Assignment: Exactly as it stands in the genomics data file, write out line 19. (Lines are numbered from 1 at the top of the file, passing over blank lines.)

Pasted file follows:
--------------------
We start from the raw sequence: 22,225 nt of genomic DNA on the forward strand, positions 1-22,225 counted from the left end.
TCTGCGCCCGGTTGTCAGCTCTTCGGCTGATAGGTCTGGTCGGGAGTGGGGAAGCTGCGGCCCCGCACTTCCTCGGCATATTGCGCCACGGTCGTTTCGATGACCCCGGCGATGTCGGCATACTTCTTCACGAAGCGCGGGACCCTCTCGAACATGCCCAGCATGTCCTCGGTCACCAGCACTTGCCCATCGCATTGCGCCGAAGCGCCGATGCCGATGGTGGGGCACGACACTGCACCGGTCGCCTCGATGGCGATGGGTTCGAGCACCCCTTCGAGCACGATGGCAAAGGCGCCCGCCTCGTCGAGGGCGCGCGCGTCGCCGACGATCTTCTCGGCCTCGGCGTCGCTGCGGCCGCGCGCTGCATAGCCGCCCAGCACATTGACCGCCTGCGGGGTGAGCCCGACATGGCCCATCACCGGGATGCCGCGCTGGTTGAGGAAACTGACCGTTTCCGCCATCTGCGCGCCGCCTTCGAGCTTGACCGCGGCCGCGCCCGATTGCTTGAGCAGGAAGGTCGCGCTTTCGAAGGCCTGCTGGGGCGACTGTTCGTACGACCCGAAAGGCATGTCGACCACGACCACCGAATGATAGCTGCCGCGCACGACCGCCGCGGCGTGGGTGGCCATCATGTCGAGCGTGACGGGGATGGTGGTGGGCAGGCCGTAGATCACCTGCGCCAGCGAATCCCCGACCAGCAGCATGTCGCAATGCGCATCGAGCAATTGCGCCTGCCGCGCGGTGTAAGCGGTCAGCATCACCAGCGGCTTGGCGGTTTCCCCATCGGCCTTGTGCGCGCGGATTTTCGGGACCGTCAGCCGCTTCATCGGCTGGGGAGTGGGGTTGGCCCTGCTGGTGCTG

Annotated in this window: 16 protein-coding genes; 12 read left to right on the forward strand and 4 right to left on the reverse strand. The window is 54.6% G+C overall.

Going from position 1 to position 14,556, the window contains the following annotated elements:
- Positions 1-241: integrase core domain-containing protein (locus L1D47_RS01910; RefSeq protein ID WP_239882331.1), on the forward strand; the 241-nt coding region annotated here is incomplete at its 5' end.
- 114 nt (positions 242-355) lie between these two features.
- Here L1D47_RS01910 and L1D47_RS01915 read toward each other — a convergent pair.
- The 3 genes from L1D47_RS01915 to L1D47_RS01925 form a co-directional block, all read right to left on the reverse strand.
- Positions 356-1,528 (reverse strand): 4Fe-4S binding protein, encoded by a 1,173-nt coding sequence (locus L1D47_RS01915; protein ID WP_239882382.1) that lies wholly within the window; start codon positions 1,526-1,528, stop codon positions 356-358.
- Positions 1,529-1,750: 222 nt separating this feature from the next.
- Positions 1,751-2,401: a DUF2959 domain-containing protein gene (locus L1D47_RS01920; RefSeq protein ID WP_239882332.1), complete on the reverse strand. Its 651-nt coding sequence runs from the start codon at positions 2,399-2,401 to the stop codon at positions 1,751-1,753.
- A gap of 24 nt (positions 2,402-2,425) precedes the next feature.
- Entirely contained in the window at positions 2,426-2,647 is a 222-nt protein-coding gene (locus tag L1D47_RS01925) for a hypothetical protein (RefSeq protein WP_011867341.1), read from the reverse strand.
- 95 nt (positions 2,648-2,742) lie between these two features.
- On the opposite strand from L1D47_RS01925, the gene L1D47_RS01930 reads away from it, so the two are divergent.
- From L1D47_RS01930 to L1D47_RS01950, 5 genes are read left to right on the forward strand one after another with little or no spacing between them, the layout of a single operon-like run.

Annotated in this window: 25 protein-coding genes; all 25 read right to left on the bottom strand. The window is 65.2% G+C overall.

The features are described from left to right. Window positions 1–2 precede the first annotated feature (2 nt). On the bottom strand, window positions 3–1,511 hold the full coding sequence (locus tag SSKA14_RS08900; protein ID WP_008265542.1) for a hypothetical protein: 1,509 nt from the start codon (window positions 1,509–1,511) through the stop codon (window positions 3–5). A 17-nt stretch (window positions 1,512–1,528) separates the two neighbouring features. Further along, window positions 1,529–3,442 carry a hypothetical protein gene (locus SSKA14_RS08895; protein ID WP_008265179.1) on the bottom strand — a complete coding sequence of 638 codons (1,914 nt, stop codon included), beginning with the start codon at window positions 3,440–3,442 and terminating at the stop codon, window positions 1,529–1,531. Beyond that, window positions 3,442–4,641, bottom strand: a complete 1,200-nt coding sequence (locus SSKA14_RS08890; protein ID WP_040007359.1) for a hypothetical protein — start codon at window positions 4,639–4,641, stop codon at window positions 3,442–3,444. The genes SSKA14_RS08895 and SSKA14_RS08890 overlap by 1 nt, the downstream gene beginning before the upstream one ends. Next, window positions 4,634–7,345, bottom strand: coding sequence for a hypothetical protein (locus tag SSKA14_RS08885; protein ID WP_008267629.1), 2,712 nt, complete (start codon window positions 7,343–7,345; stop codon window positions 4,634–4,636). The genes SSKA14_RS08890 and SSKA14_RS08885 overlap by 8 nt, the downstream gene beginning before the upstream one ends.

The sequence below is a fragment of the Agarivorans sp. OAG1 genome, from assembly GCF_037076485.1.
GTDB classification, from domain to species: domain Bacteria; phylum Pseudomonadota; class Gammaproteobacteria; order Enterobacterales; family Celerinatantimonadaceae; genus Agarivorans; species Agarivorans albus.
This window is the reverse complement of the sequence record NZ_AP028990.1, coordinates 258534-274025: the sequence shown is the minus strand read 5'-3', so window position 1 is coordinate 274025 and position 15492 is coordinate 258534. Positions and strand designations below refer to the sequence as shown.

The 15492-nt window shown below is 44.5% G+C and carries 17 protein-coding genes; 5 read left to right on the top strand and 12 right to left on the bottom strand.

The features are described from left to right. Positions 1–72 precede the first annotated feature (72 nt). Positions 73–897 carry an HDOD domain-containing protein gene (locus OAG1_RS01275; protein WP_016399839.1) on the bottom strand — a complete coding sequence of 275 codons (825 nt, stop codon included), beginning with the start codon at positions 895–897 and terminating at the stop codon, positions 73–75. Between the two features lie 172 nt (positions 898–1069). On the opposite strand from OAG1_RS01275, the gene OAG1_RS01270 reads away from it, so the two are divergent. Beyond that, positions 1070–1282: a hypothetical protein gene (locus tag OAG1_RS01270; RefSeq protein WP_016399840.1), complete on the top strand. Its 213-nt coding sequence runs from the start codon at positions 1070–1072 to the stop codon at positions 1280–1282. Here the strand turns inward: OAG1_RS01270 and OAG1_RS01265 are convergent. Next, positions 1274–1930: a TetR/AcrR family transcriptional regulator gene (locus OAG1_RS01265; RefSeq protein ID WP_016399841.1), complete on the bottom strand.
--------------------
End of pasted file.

The sequence below is a fragment of the Agarivorans sp. OAG1 genome, from assembly GCF_037076485.1.